( empid, YEAR(orderdate)                                           ),
    ( empid                                                            ),
    ( YEAR(orderdate), MONTH(orderdate), DAY(orderdate)                ),
    ( YEAR(orderdate), MONTH(orderdate)                                ),
    ( YEAR(orderdate)                                                  ),
    ()
  );

Division

When multiple grouping sets in an existing GROUPING SETS subclause share common elements, you can separate the common elements to another GROUPING SETS subclause and multiply the two. The concept is similar to arithmetic division, where you divide operands of an expression by a common element and pull it outside the parentheses. For example, (5×3 + 5×7) can be expressed as (5)×(3 + 7). Based on this logic, you can sometimes reduce the amount of code needed to define multiple grouping sets. For example, see if you can reduce the code in the following query while preserving the same grouping sets:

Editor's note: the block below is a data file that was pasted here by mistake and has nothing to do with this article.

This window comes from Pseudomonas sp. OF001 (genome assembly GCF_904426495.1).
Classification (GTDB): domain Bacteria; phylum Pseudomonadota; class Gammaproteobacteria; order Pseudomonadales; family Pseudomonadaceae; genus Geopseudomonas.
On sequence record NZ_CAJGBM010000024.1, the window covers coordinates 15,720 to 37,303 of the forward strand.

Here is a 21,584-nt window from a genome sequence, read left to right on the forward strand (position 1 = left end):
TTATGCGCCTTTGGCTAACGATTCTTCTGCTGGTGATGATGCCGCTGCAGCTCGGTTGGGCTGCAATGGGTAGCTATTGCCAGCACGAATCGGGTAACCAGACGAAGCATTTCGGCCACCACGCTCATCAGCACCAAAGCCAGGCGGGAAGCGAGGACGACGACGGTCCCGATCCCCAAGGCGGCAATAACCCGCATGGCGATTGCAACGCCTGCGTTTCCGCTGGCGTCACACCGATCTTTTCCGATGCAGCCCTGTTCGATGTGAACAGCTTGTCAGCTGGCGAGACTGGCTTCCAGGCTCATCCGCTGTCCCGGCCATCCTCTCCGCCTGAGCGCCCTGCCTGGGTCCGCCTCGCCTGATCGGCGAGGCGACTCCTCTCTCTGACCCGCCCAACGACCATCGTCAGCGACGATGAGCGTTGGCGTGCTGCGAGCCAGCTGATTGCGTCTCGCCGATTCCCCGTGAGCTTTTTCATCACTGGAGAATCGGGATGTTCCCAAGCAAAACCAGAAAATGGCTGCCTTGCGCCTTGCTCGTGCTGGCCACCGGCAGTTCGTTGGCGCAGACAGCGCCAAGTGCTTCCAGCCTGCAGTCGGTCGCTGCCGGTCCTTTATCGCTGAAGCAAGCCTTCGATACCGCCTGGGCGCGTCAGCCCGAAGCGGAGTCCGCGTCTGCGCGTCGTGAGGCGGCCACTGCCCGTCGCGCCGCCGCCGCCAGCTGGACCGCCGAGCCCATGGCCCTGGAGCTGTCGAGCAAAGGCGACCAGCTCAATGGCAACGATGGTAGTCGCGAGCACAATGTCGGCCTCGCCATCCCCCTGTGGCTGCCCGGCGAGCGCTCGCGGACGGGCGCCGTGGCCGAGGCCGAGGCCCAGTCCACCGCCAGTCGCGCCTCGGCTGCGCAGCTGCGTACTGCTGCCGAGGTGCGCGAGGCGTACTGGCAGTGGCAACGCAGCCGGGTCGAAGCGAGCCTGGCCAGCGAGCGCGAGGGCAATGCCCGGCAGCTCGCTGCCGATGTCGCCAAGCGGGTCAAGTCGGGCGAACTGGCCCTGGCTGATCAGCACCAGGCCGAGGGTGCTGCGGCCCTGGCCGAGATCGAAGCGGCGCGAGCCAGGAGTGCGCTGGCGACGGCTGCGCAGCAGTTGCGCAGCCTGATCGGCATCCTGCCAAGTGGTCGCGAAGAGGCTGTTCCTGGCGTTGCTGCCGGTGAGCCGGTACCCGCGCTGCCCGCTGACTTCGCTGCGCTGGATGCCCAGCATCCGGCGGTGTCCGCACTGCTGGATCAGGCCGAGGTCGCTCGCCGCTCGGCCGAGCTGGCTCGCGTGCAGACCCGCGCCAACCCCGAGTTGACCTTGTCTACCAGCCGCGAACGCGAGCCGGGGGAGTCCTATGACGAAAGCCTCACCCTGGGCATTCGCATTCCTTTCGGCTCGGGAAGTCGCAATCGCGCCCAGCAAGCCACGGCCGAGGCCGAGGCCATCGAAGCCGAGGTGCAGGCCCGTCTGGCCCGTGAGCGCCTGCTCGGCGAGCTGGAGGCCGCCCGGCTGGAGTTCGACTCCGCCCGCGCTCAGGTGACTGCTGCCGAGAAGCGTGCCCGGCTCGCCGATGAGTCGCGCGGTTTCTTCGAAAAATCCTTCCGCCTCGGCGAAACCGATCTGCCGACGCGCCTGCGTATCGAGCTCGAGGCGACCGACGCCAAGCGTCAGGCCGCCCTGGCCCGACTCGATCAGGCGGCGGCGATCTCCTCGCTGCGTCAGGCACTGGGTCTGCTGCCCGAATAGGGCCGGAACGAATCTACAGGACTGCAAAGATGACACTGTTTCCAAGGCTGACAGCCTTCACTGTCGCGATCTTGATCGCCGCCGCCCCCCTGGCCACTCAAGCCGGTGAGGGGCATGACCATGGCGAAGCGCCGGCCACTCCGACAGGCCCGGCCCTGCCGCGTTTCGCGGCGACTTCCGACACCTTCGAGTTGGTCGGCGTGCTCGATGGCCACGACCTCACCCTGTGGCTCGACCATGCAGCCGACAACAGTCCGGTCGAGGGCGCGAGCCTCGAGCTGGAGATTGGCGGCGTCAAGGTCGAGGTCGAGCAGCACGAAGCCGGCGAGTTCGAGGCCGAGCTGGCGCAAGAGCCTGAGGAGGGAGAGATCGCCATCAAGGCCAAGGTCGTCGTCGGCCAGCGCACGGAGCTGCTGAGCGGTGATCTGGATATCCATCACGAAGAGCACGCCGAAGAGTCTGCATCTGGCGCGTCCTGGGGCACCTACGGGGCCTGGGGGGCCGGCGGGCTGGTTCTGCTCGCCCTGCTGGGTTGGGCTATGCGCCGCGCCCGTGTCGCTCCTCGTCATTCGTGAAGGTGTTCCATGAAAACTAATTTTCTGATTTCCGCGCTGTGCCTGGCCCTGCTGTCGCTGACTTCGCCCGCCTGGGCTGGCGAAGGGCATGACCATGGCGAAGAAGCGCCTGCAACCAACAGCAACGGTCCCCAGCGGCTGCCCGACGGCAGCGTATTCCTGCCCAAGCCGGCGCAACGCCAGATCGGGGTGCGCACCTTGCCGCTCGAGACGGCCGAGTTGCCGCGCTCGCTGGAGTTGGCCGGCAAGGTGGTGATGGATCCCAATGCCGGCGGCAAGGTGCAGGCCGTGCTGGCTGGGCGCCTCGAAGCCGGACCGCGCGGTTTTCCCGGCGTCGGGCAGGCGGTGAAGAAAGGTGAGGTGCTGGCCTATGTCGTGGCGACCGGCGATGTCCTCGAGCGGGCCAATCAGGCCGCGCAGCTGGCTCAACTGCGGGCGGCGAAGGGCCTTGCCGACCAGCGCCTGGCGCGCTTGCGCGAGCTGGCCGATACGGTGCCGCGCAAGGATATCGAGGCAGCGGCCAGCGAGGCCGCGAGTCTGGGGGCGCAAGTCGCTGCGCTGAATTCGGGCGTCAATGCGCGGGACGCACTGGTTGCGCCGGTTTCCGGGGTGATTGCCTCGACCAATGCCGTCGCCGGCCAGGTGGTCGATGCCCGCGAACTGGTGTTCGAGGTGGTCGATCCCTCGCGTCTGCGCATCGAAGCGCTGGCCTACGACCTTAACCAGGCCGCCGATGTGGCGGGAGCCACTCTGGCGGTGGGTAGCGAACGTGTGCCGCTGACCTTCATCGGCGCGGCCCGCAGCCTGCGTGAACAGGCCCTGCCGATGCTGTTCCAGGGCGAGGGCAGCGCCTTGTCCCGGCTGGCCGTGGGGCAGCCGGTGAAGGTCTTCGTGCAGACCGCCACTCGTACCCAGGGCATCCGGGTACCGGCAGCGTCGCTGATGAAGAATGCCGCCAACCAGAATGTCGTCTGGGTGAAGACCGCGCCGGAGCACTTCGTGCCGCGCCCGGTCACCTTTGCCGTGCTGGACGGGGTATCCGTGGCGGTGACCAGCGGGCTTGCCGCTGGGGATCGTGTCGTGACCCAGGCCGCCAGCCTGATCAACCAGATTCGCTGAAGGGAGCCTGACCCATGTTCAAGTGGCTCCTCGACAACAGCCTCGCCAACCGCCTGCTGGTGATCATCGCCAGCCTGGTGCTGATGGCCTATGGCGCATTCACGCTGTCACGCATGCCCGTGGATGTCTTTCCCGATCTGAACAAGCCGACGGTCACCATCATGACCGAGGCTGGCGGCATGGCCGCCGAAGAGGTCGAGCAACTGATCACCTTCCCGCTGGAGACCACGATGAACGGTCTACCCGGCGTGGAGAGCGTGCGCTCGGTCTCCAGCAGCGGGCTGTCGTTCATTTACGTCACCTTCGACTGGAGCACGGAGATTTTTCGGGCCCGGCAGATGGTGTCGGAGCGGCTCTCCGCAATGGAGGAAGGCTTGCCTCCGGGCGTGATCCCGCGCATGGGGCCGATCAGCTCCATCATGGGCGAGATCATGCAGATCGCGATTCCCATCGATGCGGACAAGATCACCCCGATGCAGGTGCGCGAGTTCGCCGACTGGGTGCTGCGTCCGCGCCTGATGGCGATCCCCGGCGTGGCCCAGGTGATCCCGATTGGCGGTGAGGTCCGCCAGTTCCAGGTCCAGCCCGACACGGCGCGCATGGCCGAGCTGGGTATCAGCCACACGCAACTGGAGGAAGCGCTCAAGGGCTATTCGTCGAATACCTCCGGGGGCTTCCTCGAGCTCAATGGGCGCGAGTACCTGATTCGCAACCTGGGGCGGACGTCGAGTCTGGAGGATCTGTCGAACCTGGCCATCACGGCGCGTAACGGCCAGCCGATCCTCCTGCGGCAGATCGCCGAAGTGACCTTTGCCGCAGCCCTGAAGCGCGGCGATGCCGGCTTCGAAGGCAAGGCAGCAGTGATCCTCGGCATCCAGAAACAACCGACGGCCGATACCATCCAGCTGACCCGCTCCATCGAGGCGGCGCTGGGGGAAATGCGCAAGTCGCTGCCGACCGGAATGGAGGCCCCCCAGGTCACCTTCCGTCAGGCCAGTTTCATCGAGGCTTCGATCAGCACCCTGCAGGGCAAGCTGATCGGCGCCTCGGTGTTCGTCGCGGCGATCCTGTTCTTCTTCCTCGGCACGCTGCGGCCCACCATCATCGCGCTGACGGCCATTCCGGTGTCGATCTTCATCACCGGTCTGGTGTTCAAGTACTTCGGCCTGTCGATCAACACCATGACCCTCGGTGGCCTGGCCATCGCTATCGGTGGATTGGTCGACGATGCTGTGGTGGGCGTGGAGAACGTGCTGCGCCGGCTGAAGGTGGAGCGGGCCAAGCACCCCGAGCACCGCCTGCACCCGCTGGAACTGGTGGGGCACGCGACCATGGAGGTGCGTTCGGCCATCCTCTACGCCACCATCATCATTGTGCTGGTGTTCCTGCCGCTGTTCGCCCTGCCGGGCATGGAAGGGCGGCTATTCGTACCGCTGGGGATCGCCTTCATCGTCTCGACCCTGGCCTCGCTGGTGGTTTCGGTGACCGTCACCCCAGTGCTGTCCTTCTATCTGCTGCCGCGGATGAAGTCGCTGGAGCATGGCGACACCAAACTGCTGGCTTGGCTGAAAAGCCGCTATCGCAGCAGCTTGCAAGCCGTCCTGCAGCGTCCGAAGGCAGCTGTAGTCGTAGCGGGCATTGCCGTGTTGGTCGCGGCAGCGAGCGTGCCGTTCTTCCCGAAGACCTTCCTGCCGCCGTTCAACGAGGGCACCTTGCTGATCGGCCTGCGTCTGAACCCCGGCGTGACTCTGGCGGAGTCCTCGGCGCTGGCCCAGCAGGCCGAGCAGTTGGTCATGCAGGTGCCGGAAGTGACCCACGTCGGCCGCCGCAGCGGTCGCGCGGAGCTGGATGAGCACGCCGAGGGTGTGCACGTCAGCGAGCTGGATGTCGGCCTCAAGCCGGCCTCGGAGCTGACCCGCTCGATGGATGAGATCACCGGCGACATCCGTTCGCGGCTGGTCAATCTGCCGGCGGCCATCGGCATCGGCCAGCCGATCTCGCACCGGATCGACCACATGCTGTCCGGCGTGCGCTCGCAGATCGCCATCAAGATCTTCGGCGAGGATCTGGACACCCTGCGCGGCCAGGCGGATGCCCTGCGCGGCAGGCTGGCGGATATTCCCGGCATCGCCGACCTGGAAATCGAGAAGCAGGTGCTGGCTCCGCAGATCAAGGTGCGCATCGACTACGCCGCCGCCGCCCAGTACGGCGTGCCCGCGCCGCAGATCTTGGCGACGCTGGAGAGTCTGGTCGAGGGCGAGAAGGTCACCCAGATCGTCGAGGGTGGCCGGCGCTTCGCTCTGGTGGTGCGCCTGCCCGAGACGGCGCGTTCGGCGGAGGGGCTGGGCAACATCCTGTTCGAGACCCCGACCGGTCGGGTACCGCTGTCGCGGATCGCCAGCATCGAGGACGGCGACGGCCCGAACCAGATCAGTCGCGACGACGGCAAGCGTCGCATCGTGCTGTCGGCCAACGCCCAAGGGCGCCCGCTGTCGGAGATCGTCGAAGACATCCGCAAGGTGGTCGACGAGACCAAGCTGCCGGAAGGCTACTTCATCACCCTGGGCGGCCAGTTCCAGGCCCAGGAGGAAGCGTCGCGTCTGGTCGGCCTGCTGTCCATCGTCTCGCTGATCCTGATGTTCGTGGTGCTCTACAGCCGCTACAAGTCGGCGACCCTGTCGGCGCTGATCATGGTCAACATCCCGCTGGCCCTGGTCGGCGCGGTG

SELECT
  custid,
  empid,
  YEAR(orderdate) AS orderyear,
  MONTH(orderdate) AS ordermonth,
  SUM(qty) AS qty
FROM dbo.Orders
GROUP BY
  GROUPING SETS
  (
    ( custid, empid, YEAR(orderdate), MONTH(orderdate) ),
    ( custid, empid, YEAR(orderdate)                   ),
    ( custid,        YEAR(orderdate), MONTH(orderdate) ),
    ( custid,        YEAR(orderdate)                   ),
    ( empid,         YEAR(orderdate), MONTH(orderdate) ),
    ( empid,         YEAR(orderdate)                   )
  );

Because YEAR(orderdate) is a common element to all grouping sets, you can move it to another GROUPING SETS subclause and multiply the two, like so:

SELECT
  custid,
  empid,